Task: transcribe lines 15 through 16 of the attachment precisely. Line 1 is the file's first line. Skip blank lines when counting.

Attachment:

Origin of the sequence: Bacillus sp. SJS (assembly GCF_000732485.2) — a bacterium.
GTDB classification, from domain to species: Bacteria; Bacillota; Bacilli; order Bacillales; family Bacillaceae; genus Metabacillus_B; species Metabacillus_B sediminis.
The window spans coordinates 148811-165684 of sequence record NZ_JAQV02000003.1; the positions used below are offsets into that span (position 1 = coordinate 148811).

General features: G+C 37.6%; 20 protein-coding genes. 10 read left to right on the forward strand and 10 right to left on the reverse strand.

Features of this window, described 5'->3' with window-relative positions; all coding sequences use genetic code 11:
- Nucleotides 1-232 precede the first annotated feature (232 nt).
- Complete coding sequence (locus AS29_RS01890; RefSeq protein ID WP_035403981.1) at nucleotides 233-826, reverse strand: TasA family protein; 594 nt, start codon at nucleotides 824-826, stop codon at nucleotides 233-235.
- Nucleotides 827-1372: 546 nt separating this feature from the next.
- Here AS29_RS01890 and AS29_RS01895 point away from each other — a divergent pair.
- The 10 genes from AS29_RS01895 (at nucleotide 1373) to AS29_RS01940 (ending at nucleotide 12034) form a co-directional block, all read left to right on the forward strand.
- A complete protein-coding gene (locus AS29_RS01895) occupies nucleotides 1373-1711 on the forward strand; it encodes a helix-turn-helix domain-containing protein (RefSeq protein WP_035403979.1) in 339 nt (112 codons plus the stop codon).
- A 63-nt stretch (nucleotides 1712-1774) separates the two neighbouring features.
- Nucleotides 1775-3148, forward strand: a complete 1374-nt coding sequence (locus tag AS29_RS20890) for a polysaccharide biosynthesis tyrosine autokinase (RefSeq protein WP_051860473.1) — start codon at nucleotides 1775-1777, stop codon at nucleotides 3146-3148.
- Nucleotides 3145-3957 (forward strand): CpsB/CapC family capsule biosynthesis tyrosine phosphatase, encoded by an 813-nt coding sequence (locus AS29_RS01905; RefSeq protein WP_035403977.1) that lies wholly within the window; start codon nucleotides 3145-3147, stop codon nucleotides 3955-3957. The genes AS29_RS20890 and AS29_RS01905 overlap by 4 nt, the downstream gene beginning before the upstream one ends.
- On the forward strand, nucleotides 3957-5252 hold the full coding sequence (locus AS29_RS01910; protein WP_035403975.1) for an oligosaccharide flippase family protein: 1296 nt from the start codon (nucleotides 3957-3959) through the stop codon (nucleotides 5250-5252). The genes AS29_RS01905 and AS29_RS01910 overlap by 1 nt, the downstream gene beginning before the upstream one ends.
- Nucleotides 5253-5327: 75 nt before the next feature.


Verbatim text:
- On the forward strand, nucleotides 3957-5252 hold the full coding sequence (locus AS29_RS01910; protein WP_035403975.1) for an oligosaccharide flippase family protein: 1296 nt from the start codon (nucleotides 3957-3959) through the stop codon (nucleotides 5250-5252). The genes AS29_RS01905 and AS29_RS01910 overlap by 1 nt, the downstream gene beginning before the upstream one ends.
- Nucleotides 5253-5327: 75 nt before the next feature.